disinhibitory

disinhibitory

(ˌdɪsɪnˈhɪbɪtərɪ)
adj
(Psychology) (esp of a drug) causing temporary loss of inhibition
References in periodicals archive ?
The drug has been most strongly associated with the 'chem sex' phenomena, due to its disinhibitory effect but also commonly used as a recreational drug in clubbing.
Diverse pathways to deficient self-regulation: Implications for disinhibitory psychopathology in children.
2013) and could be explained with the disinhibitory effect of alcohol and drugs on sexual responsiveness (Justus, Finn, & Steinmetz, 2000; MacDonald, Zanna, & Fong, 1998; Wilson & Niaura, 1984).
1973) 'Process governing disinhibitory effects through symbolic modelling', Journal of Abnormal Psychology, 82, 1-9.
Recent studies draw attention to the use of benzodiazepines in cases with manifested suicide risk, on the one hand, due to the "arming" of these persons with a treacherous self-destructive "weapon" and, on the other hand, due to the disinhibitory effect upon the behavior.
Second, the early iterations of the Confluence Model were premised on the theoretical importance of considering the interaction between motivational, disinhibitory, and opportunity factors that increase sexual assault risk (Malamuth, 1986).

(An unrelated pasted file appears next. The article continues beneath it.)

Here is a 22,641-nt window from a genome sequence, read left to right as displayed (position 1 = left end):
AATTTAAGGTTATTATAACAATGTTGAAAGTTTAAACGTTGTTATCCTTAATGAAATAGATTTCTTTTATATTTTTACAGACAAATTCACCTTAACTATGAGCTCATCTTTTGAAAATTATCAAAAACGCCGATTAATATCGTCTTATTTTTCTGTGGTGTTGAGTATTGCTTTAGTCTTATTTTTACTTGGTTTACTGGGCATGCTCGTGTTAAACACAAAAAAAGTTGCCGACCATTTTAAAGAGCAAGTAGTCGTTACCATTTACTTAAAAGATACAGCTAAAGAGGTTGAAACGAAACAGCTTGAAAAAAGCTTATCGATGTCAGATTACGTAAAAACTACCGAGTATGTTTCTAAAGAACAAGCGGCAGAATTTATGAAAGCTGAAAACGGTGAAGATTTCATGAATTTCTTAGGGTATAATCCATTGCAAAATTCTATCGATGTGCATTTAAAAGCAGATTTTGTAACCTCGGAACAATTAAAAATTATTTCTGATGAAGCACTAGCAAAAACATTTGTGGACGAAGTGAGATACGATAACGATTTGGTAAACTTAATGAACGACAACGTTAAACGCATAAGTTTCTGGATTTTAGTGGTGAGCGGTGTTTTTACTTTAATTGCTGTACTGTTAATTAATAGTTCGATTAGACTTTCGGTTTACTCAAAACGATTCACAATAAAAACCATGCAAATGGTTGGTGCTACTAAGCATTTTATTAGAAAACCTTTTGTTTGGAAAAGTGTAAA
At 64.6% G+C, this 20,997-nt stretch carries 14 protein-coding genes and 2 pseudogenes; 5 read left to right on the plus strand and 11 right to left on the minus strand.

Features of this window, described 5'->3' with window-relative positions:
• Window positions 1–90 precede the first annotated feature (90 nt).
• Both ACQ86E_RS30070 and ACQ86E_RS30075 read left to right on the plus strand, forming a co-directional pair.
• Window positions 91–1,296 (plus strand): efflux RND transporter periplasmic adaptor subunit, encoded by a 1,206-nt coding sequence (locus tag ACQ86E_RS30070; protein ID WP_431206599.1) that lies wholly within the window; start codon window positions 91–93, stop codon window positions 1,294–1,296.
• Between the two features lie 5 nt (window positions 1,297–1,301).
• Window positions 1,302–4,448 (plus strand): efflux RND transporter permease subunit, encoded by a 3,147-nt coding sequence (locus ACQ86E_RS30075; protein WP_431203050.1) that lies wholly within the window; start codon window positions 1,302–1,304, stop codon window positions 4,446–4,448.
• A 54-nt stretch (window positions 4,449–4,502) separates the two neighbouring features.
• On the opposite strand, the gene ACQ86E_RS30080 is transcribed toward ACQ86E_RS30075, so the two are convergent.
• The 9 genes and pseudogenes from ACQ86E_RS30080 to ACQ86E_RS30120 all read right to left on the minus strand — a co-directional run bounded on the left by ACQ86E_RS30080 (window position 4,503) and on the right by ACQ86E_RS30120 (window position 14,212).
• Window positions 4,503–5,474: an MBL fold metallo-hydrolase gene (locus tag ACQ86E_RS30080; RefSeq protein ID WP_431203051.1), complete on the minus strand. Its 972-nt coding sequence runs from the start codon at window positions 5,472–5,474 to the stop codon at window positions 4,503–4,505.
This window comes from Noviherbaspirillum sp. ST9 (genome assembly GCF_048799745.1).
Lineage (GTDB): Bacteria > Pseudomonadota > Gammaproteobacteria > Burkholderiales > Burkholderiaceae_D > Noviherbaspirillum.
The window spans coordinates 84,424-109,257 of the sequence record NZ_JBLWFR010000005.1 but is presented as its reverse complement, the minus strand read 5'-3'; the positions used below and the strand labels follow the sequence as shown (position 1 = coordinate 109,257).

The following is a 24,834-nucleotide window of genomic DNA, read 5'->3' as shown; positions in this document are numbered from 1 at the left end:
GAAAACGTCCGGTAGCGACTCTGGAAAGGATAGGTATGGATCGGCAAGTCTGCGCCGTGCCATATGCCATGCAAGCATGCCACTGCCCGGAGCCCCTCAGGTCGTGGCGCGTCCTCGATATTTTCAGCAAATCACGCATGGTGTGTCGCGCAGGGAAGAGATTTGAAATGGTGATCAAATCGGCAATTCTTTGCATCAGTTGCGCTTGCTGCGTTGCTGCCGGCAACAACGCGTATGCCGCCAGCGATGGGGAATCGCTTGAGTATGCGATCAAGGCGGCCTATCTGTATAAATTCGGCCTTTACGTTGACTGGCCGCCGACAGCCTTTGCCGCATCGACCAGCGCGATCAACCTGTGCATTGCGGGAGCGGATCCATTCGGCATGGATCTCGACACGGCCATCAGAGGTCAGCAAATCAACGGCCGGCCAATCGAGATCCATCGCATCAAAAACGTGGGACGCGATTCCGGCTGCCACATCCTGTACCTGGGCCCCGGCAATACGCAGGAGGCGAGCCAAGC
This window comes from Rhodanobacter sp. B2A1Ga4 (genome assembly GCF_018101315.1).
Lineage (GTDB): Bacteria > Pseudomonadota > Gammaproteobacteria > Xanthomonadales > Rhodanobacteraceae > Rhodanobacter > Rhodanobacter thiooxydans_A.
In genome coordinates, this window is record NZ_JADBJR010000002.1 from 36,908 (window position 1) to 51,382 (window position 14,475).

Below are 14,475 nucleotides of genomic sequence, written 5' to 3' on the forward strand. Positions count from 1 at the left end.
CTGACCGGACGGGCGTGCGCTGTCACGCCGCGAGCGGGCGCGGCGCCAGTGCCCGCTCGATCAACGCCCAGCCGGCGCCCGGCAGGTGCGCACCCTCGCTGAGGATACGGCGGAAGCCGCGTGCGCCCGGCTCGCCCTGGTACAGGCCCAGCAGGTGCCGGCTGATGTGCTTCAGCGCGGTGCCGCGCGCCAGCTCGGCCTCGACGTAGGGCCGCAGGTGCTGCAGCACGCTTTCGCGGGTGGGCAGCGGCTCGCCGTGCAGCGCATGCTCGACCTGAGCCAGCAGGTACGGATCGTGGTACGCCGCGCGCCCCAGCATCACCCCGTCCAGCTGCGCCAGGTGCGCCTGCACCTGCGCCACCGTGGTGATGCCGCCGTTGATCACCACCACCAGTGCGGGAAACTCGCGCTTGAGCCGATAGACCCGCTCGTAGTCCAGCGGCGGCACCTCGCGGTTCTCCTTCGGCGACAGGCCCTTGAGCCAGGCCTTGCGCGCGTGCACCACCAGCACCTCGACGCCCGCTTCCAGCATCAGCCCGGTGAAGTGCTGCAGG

Personality and disinhibitory psychopathology: Alcoholism and antisocial personality.
A] receptor genes influence neural excitability and an imbalance in excitation-inhibition, manifesting as increased beta activity (hyperexcitability or CNS disinhibition) in alcoholics and HR offspring, which in turn may be involved in the predisposition to develop AUD and related disinhibitory disorders.
Decision Making in Alcohol Dependence: Insensitivity to Future Consequences and Comorbid Disinhibitory Psychopathology.
Or it may be due to the disinhibitory effects of alcohol and cannabis providing opportunities for sexual behaviour," said Ramrakha.
Since disinhibitory cues are generally stronger and more immediate than inhibitory cues, disinhibited social behavior is likely to occur.